Tonight’s Game: A Tripleheader


Watching baseball every night via Major League Baseball’s superb “Extra Innings” package leads a viewer to conclude that every home in America is shopping for a new car. Or truck, SUV or minivan.

That may be an exaggeration. But you would hardly know it from the tons of commercials. Moreover, virtually every opportunity has a sponsor: the “Call to the Bullpen” is brought to you by Cingular Wireless on Turner South; Ford presents the “Play of the Game” on the Kansas City Royals’ RSTN, and so on.

Now in its fifth year, Extra Innings, available through In Demand, DirecTV Inc. and Dish Network, costs less than a buck a day: $169 for the entire 2005 regular season, giving out-of-market fans up to 60 games per week. And there’s been plenty to see this season, as MLB has enjoyed a banner year on the field.

Extra Innings provides the ultimate “reality programming” fix for baseball junkies. If there’s a no-hitter going in Houston or you want to find out first-hand about “magic numbers” for multiple teams in a pennant race, you don’t need to wait for ESPN’s Baseball Tonight.

Each regional net, though, must deal with objectivity versus “homerism” issues.

FSN Rocky Mountain announcers Drew Goodman and George Frazier feel the enormous contract for the Colorado Rockies’ Todd Helton is justified, even though most unbiased baseball observers would argue the former batting champ’s deal prevents the budget-conscious club from emerging from the cellar.

The lack of enthusiasm for an opponent’s sterling play is also bewildering. On a mid-June night on FSN Bay Area, the Oakland announcers barely note a pair of back-to-back spectacular defensive plays by the visiting Phils. A third finally merited acknowledgement.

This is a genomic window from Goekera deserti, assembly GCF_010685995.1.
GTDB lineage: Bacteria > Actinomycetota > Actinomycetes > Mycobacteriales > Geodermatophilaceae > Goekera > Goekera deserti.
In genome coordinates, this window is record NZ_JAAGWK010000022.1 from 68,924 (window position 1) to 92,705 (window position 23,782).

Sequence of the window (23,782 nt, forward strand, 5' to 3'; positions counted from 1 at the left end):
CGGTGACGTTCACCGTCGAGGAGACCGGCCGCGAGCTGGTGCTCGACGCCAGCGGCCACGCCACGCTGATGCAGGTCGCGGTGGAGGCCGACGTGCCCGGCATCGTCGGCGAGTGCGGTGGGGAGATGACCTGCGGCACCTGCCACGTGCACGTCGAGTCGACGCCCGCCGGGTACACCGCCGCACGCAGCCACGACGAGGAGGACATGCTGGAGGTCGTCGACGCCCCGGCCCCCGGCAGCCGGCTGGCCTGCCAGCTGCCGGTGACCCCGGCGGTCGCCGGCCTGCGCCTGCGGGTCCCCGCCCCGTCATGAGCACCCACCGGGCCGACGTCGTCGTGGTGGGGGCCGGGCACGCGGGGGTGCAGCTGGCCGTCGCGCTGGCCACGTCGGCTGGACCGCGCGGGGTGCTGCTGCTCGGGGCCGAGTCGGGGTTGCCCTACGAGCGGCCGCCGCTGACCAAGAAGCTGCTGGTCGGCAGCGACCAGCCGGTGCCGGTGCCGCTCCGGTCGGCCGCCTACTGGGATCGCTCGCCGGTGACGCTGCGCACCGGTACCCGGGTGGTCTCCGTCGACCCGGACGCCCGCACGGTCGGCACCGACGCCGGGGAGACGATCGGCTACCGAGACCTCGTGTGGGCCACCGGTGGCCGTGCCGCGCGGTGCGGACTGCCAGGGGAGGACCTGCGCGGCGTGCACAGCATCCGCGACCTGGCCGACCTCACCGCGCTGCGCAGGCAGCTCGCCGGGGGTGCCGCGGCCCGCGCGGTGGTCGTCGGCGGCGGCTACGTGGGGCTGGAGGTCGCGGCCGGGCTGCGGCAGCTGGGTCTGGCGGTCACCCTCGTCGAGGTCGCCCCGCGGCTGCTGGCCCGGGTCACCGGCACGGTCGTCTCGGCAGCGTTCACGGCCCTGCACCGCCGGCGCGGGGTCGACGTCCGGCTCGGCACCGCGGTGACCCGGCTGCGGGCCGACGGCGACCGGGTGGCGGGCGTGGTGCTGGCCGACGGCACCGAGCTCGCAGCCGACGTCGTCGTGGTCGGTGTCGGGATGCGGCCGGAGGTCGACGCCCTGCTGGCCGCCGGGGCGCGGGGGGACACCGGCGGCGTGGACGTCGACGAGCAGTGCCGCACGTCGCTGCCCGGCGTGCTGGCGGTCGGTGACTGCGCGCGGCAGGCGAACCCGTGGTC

But someone else noticed: Of the four A’s-Phils highlights shown on ESPN’s SportsCenter, the first three were the defensive gems.

FSN Bay Area announcers could be excused for their exuberance when slugger Barry Bonds finally made his season debut on Sept. 12 and led a brief Giants’ resurgence.

The quality and chemistry of on-air talent should be the strength of any RSN, yet it’s surprising that some teams don’t gel. That’s not the case in New England, where the insight and objectivity of Don Orsillo and former Sox second baseman Jerry Remy make them an entertaining listen, with NESN cutting to shots of the tandem several times per game.

Homerism and announcer-team shortcomings aside, the package also suffers from what some skippers are accused of giving their starting pitchers: the quick hook.

Extra Innings doesn’t carry the networks’ pre- or post-game shows and game coverage sometimes ends in mid-sentence of a wrap-up. Alas, if a viewer wanted to see a replay Johnny Damon’s running catch to end a wild 10-9 Boston win over Cleveland on FSN Ohio, he’d have to find it on SportsCenter.